There’s no obvious Northeast Missouri connection to the tragedy that occurred on this day 25 years ago, but anyone who remembers it feels a connection to it. Twenty-five years ago today, the space shuttle Challenger exploded a little more than a minute after its launch.
As Charles Williams of the St. Louis Post-Dispatch, who at the time worked in information technology at the Johnson Space Center near Houston, tells it, the thrill of the shuttle launch had become routine nearly five years after the space shuttle Columbia launched for the first time. A quarter-century later, it is even more routine — the shuttle launching from Cape Canaveral, Fla., sometimes after multiple abortive attempts, to do this, that or the other, always safely, always returning home with little fanfare.
The shuttle launch is a news item that rarely makes the front page or the lead newscast, always buried on page 4A or airing after the first commercial break. With that 1986 Challenger mission, NASA attempted to drum up a little more positive press by famously adding a regular Joe to the mix — or a regular Jane, as it were — in the person of Christa McAuliffe, a New England schoolteacher and the inaugural participant in NASA’s Teacher in Space program. Otherwise, it appeared another fairly routine mission, another second-billed news item.
And then this happened:
To watch the actual explosion happen, stripped of all its news context, is still jarring today.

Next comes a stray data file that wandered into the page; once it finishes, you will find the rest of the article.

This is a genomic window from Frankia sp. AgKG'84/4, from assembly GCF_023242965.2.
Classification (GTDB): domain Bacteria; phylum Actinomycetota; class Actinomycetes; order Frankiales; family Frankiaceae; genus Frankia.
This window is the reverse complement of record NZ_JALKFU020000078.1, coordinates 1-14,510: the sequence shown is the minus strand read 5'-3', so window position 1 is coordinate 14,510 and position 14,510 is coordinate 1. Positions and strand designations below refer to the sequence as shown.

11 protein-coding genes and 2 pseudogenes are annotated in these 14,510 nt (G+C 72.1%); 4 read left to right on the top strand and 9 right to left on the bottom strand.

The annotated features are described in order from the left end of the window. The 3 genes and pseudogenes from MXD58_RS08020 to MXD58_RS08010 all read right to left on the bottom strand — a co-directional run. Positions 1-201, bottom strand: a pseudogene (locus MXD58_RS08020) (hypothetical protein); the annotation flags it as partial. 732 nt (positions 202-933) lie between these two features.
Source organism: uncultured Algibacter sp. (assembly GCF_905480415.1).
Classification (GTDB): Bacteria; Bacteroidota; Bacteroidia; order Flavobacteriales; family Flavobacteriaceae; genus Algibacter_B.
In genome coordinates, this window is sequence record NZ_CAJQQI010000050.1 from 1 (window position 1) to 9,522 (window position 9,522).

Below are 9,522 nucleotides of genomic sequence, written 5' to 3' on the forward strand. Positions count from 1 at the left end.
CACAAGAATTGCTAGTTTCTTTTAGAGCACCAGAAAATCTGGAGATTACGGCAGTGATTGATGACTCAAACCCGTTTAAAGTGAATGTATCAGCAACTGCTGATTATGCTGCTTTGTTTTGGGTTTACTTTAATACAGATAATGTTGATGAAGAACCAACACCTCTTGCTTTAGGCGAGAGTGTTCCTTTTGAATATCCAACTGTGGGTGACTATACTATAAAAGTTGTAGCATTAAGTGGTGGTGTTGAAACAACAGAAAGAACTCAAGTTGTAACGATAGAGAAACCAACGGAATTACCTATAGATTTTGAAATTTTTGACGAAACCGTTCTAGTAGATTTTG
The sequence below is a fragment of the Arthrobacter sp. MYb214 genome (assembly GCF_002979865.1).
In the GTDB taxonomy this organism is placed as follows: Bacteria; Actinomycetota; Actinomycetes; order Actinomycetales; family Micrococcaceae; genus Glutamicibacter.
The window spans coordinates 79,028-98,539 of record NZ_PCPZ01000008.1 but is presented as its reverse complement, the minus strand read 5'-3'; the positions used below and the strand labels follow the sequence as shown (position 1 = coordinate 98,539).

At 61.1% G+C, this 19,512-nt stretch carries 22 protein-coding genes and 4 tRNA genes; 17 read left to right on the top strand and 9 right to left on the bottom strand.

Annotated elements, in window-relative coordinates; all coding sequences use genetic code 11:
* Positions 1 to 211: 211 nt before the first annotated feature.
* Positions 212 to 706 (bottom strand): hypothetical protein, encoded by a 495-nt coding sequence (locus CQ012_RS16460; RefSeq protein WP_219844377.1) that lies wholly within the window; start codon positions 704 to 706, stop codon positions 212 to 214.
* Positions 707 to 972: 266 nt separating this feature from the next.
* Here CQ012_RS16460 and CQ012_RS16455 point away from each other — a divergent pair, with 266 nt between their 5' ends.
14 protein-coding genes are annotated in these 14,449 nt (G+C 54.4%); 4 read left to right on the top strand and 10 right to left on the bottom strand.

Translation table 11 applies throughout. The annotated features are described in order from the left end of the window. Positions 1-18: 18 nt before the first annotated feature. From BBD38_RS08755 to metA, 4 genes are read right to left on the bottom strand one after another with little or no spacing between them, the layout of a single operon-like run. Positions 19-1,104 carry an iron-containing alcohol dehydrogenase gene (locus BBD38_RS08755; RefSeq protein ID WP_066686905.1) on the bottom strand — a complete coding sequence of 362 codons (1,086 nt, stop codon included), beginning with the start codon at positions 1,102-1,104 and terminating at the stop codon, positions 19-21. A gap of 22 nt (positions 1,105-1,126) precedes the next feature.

There are people in this newsroom who were not alive when Challenger exploded. I am not among them, but not by much. As a child briefly fascinated with space exploration, playing with a toy space shuttle as a little girl and visiting the Kennedy Space Center on my first real vacation, I was aware that something bad had happened to Challenger, but I wasn’t really sure what.
By contrast, I was a college student when the space shuttle Columbia exploded on re-entry in 2003, and I vividly recall watching ABC News out of the corner of my eye, a sick feeling in my stomach, throughout the Saturday morning sorority meeting to which I had been en route when I found out. Yet the words “space shuttle Columbia” don’t automatically connote that disaster, not for me. Challenger is embroidered on the national consciousness as a synonym for tragedy — a tragedy worsened by the painful knowledge that it was preventable.
Twenty-five years and five months after Challenger’s explosion, NASA will send off the space shuttle program’s final mission as Atlantis launches June 28. The International Space Station is nearly complete, the shuttle program on its way to retirement. It is good, then, to reflect on its history — even its darkest moments.